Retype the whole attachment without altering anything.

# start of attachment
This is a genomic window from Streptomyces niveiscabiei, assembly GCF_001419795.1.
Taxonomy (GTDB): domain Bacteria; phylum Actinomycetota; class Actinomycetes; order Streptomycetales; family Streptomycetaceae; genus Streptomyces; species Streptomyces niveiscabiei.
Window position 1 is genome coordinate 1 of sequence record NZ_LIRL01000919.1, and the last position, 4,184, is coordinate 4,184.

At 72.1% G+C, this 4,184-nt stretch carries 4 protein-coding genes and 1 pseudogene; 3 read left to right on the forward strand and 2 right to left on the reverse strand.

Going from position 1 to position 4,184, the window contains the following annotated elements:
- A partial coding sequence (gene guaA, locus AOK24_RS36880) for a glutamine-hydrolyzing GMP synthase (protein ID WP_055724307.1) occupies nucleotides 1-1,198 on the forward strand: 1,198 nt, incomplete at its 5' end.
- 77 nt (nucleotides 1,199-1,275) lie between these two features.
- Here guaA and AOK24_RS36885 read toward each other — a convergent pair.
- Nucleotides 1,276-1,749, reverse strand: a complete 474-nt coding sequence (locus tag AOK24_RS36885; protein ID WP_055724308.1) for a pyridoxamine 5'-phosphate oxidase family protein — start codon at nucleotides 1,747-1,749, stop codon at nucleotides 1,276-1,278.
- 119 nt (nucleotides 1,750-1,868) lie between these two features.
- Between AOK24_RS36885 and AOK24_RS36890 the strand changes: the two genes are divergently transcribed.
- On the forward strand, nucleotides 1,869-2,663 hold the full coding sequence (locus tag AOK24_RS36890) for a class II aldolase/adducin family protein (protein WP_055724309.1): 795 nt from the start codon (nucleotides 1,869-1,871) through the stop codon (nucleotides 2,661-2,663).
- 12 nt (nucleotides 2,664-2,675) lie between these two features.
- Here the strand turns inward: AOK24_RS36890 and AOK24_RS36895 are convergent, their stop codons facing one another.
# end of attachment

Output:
This is a genomic window from Streptomyces niveiscabiei, assembly GCF_001419795.1.
Taxonomy (GTDB): domain Bacteria; phylum Actinomycetota; class Actinomycetes; order Streptomycetales; family Streptomycetaceae; genus Streptomyces; species Streptomyces niveiscabiei.
Window position 1 is genome coordinate 1 of sequence record NZ_LIRL01000919.1, and the last position, 4,184, is coordinate 4,184.

At 72.1% G+C, this 4,184-nt stretch carries 4 protein-coding genes and 1 pseudogene; 3 read left to right on the forward strand and 2 right to left on the reverse strand.

Going from position 1 to position 4,184, the window contains the following annotated elements:
- A partial coding sequence (gene guaA, locus AOK24_RS36880) for a glutamine-hydrolyzing GMP synthase (protein ID WP_055724307.1) occupies nucleotides 1-1,198 on the forward strand: 1,198 nt, incomplete at its 5' end.
- 77 nt (nucleotides 1,199-1,275) lie between these two features.
- Here guaA and AOK24_RS36885 read toward each other — a convergent pair.
- Nucleotides 1,276-1,749, reverse strand: a complete 474-nt coding sequence (locus tag AOK24_RS36885; protein ID WP_055724308.1) for a pyridoxamine 5'-phosphate oxidase family protein — start codon at nucleotides 1,747-1,749, stop codon at nucleotides 1,276-1,278.
- 119 nt (nucleotides 1,750-1,868) lie between these two features.
- Between AOK24_RS36885 and AOK24_RS36890 the strand changes: the two genes are divergently transcribed.
- On the forward strand, nucleotides 1,869-2,663 hold the full coding sequence (locus tag AOK24_RS36890) for a class II aldolase/adducin family protein (protein WP_055724309.1): 795 nt from the start codon (nucleotides 1,869-1,871) through the stop codon (nucleotides 2,661-2,663).
- 12 nt (nucleotides 2,664-2,675) lie between these two features.
- Here the strand turns inward: AOK24_RS36890 and AOK24_RS36895 are convergent, their stop codons facing one another.